It is, however, absolutely necessary to understand what your personal goals are. Then you can begin to quantify the cost of your desired lifestyle and start building a tailored personal financial plan.

Using cash flow modelling to inform your financial plan

A series of detailed personal cash flow projections will help to demonstrate whether or not your objectives are actually achievable.

When I’m advising clients I will also look to see if the owners family and loved ones are well enough provided for in the event of premature death and advise on establishment of life cover if necessary. This is for providing valuable peace of mind should the worst occur.

These cash flow planning exercises take into account current and future expected personal cash inflows and outflows as well as existing asset values such as business equity, personal cash deposits, investments and pension savings and income.

Using cash flow modelling to create an exit plan from your business

Many business owners want to be able to assess which ‘exit’ option would be more viable for them – whether it be a full trade sale to an external party, sell to a suitable group of senior management/ employees under a Management Buy Out (MBO structure) or simply for them to maintain equity ownership but take more of a backseat in order to pursue more leisure activities and quality family time.

By understanding your personal aims along with using cash flow modelling we can identify how much your business needs to generate in order to meet your desired lifestyle.  This is powerful information which can help you make an informed decision about how you want to exit from your business.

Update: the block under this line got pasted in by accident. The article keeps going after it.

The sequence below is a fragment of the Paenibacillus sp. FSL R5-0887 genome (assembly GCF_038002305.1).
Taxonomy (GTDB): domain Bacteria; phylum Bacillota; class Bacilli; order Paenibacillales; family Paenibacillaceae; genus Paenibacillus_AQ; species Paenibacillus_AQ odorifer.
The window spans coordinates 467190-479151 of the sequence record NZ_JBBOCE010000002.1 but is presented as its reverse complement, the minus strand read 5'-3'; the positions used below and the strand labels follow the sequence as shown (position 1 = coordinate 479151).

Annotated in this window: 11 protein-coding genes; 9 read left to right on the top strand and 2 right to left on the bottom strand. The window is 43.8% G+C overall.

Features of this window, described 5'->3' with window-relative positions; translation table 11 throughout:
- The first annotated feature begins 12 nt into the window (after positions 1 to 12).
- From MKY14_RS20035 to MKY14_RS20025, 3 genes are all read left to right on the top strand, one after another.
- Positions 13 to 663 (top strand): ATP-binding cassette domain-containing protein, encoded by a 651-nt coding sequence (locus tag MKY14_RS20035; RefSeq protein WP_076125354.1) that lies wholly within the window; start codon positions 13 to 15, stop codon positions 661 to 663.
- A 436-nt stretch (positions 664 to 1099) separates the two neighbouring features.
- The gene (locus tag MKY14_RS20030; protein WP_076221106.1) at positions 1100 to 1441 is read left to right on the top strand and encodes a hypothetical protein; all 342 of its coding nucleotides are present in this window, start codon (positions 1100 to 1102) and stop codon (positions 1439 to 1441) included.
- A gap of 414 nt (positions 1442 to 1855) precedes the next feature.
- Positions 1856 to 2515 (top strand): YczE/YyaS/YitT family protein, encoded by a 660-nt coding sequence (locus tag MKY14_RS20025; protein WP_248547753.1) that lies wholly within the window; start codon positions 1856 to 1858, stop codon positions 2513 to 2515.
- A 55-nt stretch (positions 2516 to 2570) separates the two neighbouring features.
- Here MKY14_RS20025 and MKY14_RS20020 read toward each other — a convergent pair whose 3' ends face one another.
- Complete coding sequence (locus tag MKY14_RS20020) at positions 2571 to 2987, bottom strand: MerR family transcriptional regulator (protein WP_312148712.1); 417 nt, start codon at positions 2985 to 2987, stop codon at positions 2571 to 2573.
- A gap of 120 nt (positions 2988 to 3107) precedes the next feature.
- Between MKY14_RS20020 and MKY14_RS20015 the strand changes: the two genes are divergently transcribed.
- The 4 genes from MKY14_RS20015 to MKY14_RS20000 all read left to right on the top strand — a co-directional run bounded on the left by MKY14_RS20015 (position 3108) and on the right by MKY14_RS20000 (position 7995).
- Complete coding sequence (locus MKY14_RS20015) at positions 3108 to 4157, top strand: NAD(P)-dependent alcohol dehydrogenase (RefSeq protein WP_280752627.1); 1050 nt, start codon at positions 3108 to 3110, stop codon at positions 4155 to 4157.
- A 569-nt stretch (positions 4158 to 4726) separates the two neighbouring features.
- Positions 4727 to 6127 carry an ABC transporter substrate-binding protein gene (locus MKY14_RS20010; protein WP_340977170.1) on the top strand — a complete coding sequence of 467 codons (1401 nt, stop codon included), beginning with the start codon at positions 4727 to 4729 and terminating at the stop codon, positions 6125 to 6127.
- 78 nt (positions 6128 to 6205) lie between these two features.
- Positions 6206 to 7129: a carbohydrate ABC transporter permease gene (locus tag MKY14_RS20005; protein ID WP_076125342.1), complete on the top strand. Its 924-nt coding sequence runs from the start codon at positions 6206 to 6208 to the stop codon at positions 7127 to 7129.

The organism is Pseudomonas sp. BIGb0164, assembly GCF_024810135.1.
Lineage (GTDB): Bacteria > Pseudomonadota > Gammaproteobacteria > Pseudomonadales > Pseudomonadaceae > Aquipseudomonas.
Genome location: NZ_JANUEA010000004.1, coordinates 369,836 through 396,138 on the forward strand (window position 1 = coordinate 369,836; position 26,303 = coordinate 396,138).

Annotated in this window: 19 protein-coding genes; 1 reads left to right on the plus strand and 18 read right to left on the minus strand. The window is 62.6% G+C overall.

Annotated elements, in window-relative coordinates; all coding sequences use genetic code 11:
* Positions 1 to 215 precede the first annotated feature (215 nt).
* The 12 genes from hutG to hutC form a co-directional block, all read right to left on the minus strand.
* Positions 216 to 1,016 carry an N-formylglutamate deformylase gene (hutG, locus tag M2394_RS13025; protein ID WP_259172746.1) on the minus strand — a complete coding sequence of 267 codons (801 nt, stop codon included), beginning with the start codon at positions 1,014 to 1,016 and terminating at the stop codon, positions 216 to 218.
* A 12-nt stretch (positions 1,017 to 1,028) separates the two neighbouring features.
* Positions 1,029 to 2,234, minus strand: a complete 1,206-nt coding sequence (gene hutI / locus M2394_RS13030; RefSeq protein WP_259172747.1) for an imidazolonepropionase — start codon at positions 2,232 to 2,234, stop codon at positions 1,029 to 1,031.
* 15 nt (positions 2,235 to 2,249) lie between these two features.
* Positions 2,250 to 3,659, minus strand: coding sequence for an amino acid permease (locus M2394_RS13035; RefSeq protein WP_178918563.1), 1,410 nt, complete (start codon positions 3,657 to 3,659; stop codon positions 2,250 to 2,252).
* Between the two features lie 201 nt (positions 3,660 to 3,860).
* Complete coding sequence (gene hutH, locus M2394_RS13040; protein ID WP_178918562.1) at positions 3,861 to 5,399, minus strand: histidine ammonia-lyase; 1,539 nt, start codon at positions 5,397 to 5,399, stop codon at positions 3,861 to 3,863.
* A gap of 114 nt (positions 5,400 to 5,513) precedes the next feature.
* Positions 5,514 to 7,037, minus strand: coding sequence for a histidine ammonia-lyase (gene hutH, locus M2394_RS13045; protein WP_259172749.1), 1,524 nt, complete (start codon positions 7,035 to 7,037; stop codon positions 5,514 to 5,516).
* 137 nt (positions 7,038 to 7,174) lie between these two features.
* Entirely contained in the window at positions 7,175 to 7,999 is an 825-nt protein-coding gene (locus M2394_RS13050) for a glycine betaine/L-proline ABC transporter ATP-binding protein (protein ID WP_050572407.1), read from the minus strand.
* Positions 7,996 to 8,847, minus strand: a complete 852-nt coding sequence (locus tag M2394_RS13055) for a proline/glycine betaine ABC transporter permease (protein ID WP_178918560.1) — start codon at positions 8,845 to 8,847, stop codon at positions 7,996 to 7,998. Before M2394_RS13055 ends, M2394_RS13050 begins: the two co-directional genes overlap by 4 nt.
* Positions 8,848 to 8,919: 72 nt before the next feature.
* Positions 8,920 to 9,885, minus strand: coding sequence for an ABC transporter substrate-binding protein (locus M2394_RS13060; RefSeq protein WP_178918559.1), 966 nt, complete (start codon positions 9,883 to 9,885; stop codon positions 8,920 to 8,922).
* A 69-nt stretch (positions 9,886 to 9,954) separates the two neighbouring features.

Inevitably, this work also highlights further areas for consideration where we can pin-point how we could better organise your personal finances from a cost, risk, tax efficiency and overall wealth management perspective.

Getting your business ready to make these decisions

Having identified how much you may need from your business, the obvious question now is whether your business is performing at a level to match your aims.

Positive change to business performance should always be based on accurate and timely information which means the need to apply some scrutiny over how well financial and tax administration is dealt with within a firm.

Cloud accounting tools like Xero will help improve the quality of information with access to real time numbers and the Receipt Bank app add on to help streamline the processing of invoices. These are powerful improvements over traditional accounting practices bringing greater transparency and pace not to mention helping to futureproof the business in meeting HMRC’s forthcoming digital reporting requirements under the introduction of Making Tax Digital.